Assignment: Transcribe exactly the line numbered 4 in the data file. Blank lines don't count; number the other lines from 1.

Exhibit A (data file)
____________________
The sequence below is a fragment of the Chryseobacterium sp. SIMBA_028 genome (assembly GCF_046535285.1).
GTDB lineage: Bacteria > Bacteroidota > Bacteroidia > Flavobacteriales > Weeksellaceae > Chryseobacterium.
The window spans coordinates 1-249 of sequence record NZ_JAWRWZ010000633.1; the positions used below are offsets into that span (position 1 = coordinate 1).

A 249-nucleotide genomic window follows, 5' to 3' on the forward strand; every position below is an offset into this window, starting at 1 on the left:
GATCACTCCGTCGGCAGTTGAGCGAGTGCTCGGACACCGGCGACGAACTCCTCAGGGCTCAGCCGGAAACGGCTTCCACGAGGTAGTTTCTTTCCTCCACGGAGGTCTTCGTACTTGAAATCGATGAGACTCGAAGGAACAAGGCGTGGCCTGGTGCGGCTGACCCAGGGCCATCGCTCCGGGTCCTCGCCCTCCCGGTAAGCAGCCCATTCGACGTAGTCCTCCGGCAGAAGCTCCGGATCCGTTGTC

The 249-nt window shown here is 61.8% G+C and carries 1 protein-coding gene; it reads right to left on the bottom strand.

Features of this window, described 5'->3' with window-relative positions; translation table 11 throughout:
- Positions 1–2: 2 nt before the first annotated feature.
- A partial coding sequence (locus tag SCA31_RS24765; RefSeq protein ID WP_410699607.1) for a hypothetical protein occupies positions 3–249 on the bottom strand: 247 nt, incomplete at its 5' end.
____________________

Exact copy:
A 249-nucleotide genomic window follows, 5' to 3' on the forward strand; every position below is an offset into this window, starting at 1 on the left: